The outcome could say a lot about the party’s future

The results in this race could send a strong message about the strength of the progressive wing of the party, and the degree to which abortion rights are a motivating issue for many voters.

“If she wins, it’s going to send a message to every Democrat that thinks they can equivocate on choice, that they can equivocate on women’s health, that they won’t be able to do that,” says Cristina Tzintzún Ramirez, the president of NextGen America and founder of a statewide group dedicated to mobilizing Latino voters in Texas.

Outside organizations like Planned Parenthood Action Fund and Naral are also working to send that message. They’ve mobilized heavily in the wake of the leak, with Naral sending four organizers to the district and launching a new digital ad. Cisneros, meanwhile, has called for House leaders like Speaker Nancy Pelosi and Majority Leader Steny Hoyer, who back Cuellar, to withdraw their support over his anti-abortion stance. They’ve argued, though, that they welcome a diverse range of viewpoints in the Democratic caucus.

Progressives have eyed this district as a key target since 2020, when Cisneros came within 4 percentage points of Cuellar in the primary. In addition to abortion rights, Cisneros has sought to draw contrasts with Cuellar on issues like immigration, climate change, and corporate donations.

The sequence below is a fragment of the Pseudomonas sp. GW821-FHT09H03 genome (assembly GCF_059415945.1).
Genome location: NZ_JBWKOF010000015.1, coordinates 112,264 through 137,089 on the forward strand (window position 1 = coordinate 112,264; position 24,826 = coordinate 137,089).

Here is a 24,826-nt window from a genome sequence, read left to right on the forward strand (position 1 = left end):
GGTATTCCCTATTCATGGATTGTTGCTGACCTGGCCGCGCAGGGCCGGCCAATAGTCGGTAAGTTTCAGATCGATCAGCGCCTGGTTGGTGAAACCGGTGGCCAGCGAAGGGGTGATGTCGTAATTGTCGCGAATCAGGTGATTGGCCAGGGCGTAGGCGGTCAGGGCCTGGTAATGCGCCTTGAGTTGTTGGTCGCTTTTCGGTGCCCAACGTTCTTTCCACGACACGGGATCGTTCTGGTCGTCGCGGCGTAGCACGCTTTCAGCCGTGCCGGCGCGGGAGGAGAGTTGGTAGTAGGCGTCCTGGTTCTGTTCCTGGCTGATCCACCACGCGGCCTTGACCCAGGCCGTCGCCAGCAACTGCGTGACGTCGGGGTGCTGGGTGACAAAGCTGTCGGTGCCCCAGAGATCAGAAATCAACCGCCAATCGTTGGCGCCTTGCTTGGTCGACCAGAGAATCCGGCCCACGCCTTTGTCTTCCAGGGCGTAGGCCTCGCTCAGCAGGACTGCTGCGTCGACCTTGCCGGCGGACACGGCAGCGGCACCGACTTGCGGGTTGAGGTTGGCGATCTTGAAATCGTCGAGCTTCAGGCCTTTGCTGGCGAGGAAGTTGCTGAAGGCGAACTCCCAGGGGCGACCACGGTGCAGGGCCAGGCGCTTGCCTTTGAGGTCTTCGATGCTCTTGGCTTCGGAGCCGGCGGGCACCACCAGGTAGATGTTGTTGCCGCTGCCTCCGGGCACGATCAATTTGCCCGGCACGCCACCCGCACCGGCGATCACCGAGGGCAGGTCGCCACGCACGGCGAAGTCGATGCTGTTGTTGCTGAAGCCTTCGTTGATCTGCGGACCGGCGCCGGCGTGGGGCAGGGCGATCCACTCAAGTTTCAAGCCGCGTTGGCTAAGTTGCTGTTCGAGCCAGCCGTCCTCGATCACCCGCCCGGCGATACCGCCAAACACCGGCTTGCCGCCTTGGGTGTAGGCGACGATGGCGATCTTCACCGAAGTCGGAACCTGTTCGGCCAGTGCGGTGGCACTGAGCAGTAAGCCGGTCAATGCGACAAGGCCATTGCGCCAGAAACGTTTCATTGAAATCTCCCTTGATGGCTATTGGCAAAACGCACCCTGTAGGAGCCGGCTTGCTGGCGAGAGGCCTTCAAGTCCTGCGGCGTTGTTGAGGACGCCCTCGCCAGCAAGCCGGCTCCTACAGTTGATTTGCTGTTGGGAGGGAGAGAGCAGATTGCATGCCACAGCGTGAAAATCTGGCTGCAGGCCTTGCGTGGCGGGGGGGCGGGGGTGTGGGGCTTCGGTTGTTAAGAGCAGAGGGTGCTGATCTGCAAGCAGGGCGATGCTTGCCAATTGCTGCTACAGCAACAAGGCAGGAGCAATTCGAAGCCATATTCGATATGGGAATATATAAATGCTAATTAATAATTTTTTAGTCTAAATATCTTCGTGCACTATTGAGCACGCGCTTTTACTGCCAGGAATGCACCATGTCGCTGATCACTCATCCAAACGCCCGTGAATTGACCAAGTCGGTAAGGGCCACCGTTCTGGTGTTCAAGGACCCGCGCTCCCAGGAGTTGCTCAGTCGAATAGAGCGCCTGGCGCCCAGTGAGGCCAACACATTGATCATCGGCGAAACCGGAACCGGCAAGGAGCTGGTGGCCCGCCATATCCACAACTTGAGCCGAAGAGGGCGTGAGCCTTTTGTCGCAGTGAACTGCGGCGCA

A Cuellar loss would be significant given how entrenched he is as an 18-year incumbent in the region and an even longer one in the state. Prior to serving in the House, he was a Texas Secretary of State and a state representative, and he has touted his leadership role in Congress as an important advantage for the district.

If her challenge is successful, Cisneros would have to keep the momentum going into the fall. Because the district is a moderate one, experts believe a progressive candidate is likely to have a tougher fight in a general election as Republicans try to cast them as too extreme. “I think the district is Democratic enough that Jessica can win, but I don’t think they should take it for granted,” says Angle.

Cisneros has emphasized that she’s focused on district outreach in her campaign, amid concerns that the region is shifting toward the right. “This area has been reliably Democratic for a very long time,” she previously told Vox. “But that’s also led a lot of incumbents to just take this community for granted. We’re offering an alternative vision of what South Texas can look like.”